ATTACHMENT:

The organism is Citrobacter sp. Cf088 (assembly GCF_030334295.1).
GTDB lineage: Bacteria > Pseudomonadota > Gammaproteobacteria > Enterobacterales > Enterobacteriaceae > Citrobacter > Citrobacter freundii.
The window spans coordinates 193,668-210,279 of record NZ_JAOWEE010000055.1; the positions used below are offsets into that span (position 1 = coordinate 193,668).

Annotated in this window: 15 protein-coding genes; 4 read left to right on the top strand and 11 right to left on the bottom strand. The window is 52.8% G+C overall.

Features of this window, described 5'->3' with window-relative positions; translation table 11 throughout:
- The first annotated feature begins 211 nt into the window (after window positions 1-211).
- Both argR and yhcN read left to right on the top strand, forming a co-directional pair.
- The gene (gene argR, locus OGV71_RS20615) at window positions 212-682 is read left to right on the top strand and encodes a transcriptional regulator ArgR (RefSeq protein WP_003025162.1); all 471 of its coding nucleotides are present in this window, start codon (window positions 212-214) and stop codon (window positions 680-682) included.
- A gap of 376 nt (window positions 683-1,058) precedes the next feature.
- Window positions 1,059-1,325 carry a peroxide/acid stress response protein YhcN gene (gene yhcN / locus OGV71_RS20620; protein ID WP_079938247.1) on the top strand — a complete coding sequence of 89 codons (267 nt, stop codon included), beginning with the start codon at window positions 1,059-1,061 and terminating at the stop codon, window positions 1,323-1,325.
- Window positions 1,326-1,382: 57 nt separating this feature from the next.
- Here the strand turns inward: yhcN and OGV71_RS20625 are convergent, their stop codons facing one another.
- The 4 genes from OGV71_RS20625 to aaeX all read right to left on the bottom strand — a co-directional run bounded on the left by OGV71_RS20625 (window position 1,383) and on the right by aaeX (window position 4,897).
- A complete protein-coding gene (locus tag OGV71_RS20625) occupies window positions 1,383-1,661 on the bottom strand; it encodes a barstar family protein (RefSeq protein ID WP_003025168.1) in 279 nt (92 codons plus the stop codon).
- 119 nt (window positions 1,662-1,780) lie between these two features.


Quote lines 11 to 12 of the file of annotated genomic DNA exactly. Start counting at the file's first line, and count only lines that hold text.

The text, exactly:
- Window positions 1,326-1,382: 57 nt separating this feature from the next.
- Here the strand turns inward: yhcN and OGV71_RS20625 are convergent, their stop codons facing one another.